The Ecological Niche of Creative Expression: Q & A with Sarah Louise

“I believe that using creative expression to communicate with each other and the Earth is one of our core ecological niches as a keystone species.”

We are excited to welcome back Sarah Louise of Spring from Soil to the Annual Firefly Gathering! With a string of albums called “Mystical” by the New York Times and “In tune with the thrust of existence” by NPR, Sarah’s music creates sonic environments for peace, healing, and belonging. As a musician, dancer, facilitator, and herbalist, Sarah’s performances and classes create experiences that connect us with Earth and help us to “remember what kind of animal we are” in the vast web of Life. This year, Sarah joins us for her second year as an instructor and her first year as a performer at Firefly Gathering 2024. 

In this interview, Sarah shares about her journey to this work, and how creativity connects to collaboration, healing, and promoting healthy ecosystems. Read more from Sarah below, and join her at Firefly Gathering this year, July 16-21, 2024 in Green Mountain, NC. 

sarah louise performing
Sarah Louise performs with Arulu at Firefly's 2023 Gala. Photo by Sarah Tew Photography

How does music relate to Earthskills? Or, how do you see music as a pathway to connecting deeper to Earth?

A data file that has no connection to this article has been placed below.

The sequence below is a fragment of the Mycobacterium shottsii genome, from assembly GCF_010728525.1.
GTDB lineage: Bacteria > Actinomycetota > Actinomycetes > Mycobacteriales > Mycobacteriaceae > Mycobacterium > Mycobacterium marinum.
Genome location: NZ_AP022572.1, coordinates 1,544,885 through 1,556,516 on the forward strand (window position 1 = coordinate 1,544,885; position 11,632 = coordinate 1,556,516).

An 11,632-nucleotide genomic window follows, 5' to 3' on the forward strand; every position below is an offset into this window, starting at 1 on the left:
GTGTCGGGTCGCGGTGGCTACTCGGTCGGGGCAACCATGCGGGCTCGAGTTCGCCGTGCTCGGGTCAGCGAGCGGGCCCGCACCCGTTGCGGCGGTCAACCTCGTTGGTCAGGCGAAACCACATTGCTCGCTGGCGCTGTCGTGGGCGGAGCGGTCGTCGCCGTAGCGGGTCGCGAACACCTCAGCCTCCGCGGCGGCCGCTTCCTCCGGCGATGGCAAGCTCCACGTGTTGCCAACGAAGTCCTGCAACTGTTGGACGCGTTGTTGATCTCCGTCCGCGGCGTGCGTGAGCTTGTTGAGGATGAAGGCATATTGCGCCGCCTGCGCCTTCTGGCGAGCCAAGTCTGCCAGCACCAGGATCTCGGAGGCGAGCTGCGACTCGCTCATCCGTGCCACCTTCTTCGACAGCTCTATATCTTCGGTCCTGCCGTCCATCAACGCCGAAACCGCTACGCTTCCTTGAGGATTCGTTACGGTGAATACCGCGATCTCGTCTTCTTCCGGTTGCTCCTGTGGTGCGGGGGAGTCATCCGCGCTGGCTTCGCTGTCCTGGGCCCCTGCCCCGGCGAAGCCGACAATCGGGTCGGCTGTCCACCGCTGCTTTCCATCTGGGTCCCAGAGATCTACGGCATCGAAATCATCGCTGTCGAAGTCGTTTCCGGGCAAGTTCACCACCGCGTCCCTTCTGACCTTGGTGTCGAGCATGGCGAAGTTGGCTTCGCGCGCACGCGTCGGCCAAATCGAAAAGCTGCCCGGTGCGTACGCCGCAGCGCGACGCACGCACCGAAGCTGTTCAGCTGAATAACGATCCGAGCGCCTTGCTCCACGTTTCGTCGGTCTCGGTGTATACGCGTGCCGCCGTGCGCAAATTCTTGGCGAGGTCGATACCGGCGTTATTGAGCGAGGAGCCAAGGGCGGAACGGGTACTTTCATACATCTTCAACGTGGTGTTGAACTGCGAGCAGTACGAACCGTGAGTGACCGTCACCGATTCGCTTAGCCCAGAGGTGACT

Our bodies are a part of the Earth. Singing tones our nervous systems, releases oxytocin and lowers cortisol, which helps us bond and lower stress. As social mammals, bonding helps us with a number of things, like creative problem-solving and peaceful conflict resolution. By supporting connection and healthy embodiment, music can also help us slow down and tap into creative and intuitive states, which I find are the foundation for communication with the Earth. 

Music can also help us be in reciprocity with plants we harvest, rhythmically guide processes like weaving or carving and even tell the cows when to come home. When we honor our voices as a means to connect, we can learn from the Earth through our own shining expression. This is our birthright. 

What can people expect from a live performance with you?

Participation! I have been remembering how to sing with my body as a part of the Earth, and I love inviting people to sing and dance with me. I hope to share an experience of collectively offering care to the sacred Cherokee land that makes our gathering possible.

What kinds of skills will you be teaching at Firefly, and what do you hope people will walk away with?

I help people tap into their own creativity as a way to collaborate with other-than-human intelligences. When rooted in deep listening, our songs, dances and visual art can teach us so much about the Earth and how to reweave ourselves into healthy ecosystems. My classes this year combine creative expression with herbalism, foraging, ceremony, guided embodiment practices and meditation. 

I hope people will feel the value of their own expression as a means to enjoy each other and the Earth. I hope they will walk away with tools to move through creative blockages, gather with friends to sing, and listen together. I also hope to help people feel more comfortable with experimentation on the imperfect path of growing land-based culture that meets this time.